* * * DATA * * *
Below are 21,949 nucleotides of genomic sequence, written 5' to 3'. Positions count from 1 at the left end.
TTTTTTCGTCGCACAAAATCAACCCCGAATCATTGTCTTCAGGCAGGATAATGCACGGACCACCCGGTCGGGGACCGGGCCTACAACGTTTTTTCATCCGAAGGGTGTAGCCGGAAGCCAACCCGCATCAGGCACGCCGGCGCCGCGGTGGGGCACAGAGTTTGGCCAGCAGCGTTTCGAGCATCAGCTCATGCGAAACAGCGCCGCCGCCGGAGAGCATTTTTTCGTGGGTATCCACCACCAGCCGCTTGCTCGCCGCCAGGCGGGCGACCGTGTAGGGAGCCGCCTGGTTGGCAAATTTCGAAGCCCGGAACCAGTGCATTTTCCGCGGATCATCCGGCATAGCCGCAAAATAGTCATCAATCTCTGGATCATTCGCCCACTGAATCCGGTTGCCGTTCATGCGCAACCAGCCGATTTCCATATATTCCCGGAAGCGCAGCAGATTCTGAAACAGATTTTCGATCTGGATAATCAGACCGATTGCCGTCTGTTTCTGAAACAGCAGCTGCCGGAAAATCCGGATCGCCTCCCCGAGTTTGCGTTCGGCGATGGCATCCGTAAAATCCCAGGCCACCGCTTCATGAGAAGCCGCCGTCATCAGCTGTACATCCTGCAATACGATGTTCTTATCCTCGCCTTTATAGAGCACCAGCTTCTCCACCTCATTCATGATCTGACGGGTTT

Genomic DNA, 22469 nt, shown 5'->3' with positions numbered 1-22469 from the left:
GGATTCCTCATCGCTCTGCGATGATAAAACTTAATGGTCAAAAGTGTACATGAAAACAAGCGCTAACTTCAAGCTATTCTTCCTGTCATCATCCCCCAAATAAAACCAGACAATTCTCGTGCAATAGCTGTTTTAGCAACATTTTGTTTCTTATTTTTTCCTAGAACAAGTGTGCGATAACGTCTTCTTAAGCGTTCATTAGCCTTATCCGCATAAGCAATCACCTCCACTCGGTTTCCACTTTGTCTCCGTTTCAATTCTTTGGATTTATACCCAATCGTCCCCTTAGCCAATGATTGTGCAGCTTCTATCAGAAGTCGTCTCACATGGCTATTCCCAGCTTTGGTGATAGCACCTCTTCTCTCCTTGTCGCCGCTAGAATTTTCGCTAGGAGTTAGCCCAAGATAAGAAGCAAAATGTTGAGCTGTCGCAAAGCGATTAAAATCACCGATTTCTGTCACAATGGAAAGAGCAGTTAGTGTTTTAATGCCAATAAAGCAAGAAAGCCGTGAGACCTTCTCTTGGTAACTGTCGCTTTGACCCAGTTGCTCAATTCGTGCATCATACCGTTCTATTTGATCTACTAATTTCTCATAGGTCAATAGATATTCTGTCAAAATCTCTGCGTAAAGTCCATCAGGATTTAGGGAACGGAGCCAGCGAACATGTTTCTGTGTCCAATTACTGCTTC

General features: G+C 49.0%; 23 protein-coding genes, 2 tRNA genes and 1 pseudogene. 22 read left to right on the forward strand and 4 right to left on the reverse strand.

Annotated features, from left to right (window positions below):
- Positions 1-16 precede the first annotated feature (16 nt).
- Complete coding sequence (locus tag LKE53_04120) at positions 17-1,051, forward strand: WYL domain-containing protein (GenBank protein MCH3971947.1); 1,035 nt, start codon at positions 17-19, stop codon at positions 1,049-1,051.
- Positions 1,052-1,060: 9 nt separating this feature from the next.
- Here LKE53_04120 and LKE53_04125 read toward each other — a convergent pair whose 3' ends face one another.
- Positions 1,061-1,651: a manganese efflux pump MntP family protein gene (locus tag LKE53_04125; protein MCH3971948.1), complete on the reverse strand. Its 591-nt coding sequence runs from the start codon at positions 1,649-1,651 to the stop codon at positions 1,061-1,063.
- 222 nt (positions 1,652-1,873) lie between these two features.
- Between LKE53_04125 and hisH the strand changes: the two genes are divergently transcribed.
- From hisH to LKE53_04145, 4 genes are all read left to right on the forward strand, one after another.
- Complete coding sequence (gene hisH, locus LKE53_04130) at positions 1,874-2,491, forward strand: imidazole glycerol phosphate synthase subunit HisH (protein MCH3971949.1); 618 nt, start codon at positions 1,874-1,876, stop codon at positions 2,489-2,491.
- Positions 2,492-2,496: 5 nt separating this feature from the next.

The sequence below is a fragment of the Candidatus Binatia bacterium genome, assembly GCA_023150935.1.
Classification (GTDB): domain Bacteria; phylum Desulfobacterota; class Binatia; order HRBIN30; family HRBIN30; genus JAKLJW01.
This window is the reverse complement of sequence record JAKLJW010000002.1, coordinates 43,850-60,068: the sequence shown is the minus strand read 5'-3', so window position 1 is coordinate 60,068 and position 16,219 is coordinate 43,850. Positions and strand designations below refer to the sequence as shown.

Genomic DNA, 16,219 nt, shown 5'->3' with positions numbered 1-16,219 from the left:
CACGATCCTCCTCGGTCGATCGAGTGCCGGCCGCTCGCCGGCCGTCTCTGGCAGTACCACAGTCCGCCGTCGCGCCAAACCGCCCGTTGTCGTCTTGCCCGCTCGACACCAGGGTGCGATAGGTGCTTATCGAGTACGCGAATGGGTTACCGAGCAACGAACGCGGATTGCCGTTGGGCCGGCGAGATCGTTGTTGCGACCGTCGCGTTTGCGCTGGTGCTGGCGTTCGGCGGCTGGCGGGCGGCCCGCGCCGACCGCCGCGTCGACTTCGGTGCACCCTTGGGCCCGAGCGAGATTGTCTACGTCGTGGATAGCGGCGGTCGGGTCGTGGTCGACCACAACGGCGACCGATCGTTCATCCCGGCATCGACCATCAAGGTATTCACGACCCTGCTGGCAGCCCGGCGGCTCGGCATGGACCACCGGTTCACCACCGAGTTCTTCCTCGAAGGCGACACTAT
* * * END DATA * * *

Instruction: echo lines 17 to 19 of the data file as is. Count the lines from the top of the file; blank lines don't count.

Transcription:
The sequence below is a fragment of the Candidatus Binatia bacterium genome, assembly GCA_023150935.1.
Classification (GTDB): domain Bacteria; phylum Desulfobacterota; class Binatia; order HRBIN30; family HRBIN30; genus JAKLJW01.
This window is the reverse complement of sequence record JAKLJW010000002.1, coordinates 43,850-60,068: the sequence shown is the minus strand read 5'-3', so window position 1 is coordinate 60,068 and position 16,219 is coordinate 43,850. Positions and strand designations below refer to the sequence as shown.